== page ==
Login | October 18, 2017

Fitness company franchisee who dropped 60 pounds practices what she preaches

BRANDON KLEIN
Special to the Legal News

Published: October 10, 2017

Comfort eating and a lack of physical activity had long been integral components of Naomi Hoyt's lifestyle.

"I've been overweight my entire life," Hoyt said. She joked that she had been on a "diet since she was five years old."

But not only did Hoyt go on to lose 60 pounds, she's turned that lifestyle change into a new career when she became the owner of GymGuyz Northwest Columbus, a franchise mobile fitness company, last year.

The Rockville, S.C., native's journey to a healthier lifestyle began when her family moved to Dublin in 11 years ago.

After noticing the city's multipurpose trails and residents who lived an active and healthy lifestyle, Hoyt decided to make changes to her nutrition and started going to a local recreation center - a move that led her to meet new, more fit, people and lose 30 pounds.

"I was pretty happy with myself," she said.

But she realized she could do more after an intense workout session with her sister and her sister's personal trainer.

Hoyt said it was a "humbling experience," but believed she could get in even better shape.

"There was something that clicked and I thought, 'You know what? I can do this. I have the willpower and I have the mental focus that I can get myself into really tip-top shape,'" Hoyt said.

So she doubled down, cleaned up her nutrition and hired her own personal trainer, which helped her lose an additional 30 pounds.

"I don't think that I could have done that ... without a personal trainer I needed somebody to push and make me aware of what I was actually capable of," Hoyt said.

She also wanted to help other people with their fitness needs.

Taking an unusual path for someone with a bachelor's degree and master's degree in piano performance, Hoyt got her personal trainer certification in 2013.

She also worked as an administrator for her husband's medical consulting business.

When he sold the company, Hoyt had her opportunity to pursue other ventures. She ultimately opened a GymGuyz franchise in August 2016, serving Dublin, Hilliard, Upper Arlington, Worthington, Clintonville and Grandview.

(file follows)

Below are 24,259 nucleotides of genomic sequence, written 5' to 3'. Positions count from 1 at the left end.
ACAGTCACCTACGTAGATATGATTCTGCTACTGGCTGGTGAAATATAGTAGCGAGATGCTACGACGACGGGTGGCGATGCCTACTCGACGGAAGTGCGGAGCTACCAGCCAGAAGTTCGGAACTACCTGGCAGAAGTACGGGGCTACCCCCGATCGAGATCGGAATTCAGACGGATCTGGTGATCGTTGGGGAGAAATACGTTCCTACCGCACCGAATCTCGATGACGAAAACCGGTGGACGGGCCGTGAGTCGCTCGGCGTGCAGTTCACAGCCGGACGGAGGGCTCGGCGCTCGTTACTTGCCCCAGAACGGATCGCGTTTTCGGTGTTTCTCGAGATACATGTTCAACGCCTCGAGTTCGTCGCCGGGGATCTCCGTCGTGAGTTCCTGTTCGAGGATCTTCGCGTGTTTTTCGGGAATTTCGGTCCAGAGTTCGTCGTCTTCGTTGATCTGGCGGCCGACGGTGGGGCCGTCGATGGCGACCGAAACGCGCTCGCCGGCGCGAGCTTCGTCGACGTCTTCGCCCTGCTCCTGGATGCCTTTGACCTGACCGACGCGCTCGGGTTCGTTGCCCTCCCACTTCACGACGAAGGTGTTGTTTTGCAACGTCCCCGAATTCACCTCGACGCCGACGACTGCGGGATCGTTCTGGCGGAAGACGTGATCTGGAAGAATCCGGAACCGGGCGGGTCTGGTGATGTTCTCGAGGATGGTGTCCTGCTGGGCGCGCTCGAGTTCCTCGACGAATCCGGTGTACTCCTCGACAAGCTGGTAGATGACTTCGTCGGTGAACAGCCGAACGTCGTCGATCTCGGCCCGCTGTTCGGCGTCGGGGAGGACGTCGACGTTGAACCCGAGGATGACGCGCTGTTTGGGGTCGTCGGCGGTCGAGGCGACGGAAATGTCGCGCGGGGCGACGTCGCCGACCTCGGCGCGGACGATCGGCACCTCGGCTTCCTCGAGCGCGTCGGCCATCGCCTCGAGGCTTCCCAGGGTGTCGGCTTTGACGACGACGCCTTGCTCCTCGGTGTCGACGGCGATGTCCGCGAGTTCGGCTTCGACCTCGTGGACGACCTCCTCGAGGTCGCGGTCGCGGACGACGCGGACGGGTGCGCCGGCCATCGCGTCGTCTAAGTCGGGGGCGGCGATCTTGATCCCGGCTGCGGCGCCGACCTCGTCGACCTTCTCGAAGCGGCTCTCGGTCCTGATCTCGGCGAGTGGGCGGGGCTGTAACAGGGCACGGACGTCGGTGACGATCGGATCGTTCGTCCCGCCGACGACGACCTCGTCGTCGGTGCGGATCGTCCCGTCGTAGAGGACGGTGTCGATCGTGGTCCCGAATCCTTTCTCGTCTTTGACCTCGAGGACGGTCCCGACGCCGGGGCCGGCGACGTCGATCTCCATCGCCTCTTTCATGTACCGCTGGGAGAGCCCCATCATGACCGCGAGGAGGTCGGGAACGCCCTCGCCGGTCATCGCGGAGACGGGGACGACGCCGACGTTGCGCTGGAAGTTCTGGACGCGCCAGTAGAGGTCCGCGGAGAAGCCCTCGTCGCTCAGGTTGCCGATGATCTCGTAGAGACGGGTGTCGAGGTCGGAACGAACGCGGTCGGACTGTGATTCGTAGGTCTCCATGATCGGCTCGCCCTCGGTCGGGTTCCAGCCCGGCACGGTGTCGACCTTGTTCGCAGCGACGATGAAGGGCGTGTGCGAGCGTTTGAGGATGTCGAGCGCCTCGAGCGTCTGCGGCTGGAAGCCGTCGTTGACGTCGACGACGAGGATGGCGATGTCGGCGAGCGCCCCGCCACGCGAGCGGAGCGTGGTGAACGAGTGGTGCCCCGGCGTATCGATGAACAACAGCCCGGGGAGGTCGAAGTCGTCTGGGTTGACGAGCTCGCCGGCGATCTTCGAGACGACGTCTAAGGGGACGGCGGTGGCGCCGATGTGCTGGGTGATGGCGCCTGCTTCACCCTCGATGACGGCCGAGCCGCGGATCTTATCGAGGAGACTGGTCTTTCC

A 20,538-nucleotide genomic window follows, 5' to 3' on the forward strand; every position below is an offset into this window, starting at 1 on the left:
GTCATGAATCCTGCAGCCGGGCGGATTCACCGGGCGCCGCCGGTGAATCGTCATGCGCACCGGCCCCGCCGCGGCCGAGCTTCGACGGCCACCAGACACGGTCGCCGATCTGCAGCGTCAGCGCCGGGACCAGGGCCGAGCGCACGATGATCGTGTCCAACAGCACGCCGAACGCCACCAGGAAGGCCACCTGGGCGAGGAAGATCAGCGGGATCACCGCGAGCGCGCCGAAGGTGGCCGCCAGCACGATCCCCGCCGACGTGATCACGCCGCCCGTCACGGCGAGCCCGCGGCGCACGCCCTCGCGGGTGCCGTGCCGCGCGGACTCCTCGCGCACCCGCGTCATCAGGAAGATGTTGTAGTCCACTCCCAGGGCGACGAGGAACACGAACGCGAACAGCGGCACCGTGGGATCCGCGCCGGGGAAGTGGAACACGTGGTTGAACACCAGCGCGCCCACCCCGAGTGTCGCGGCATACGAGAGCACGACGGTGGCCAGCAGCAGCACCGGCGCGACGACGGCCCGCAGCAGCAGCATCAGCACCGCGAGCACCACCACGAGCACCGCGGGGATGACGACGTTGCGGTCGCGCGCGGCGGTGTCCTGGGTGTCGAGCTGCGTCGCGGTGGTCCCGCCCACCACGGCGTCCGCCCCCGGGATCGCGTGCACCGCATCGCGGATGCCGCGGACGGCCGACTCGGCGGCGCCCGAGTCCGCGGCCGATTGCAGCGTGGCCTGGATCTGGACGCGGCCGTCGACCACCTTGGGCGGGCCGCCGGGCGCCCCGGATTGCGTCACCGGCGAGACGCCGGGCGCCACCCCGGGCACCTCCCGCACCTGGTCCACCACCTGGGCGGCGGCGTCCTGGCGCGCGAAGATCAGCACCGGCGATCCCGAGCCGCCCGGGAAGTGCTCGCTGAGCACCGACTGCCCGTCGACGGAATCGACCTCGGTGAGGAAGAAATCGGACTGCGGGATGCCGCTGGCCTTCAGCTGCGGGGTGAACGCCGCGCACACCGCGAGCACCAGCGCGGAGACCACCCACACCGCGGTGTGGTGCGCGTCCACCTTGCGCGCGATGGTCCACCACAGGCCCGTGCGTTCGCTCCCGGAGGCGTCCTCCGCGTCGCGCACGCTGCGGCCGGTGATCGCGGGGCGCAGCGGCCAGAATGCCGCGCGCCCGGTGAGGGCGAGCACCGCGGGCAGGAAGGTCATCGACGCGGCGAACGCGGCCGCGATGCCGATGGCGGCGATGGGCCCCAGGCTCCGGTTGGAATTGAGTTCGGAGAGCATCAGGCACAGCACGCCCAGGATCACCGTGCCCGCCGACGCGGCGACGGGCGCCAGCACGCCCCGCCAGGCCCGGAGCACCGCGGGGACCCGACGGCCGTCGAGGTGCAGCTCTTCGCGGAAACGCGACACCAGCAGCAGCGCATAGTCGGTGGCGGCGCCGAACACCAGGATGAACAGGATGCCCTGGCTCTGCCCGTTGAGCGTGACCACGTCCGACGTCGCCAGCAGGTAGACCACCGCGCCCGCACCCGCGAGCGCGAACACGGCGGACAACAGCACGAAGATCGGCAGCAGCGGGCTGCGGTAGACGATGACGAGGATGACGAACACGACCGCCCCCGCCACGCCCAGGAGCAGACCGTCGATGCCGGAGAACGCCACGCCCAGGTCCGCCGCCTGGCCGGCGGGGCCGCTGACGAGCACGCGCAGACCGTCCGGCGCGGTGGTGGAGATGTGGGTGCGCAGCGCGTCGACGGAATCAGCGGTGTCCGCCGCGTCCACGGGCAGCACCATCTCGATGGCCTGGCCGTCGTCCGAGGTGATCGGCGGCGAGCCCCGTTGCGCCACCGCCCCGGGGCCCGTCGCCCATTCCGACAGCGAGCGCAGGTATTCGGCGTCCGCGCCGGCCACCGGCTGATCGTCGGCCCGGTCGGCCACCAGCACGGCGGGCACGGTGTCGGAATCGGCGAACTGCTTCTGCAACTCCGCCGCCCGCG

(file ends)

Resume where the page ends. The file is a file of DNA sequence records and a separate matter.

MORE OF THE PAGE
Josh York founded the GymGuyz brand in his parents' dining room in 2008.

He found a passion in personal fitness during his high school days and worked as a personal trainer at gyms on Long Island in New York during his college days.

After graduating, York worked for a marketing firm and continued working as personal trainer in the evenings.

He noticed how gym members did not show up consistently because of various excuses. So it gave him the idea to bring the gym to them.

Unlike a traditional gym, York's mobile fitness company could come directly to its clients at their preferred location such as their home, office or a park.

As the company grew, York eventually opened a headquarters in Long Island. He then started the franchising process and now has more than 100 independently owned locations.

During its annual conference in September, Hoyt received the Most Persistent Franchisee award.

"We're extremely proud of the team we've built since we began franchising in 2014," York said in a statement. "Our dedicated owners have become the face and voice of our brand both nationally and now internationally, creating an environment that people want to be a part of. We are inspired by their passion for their customers and the industry."

Hoyt said starting the business was like a "roller coaster with its ups and downs."

But it didn't stop her from working at 4:30 a.m. throughout the week, whether to train clients or distribute marketing materials.

"You can not do that by sitting in your office," she said. "(Starting a new business is) no different than when you're trying to lose weight."

Hoyt lives with her husband, Sean, and their two sons, Jackson, 14, and Lucas, 11, and their dog, CeCe. She met her goal of serving 40 clients in her first year but hopes to double the number for every year in the future.

"There are lots more people we can help," she said.

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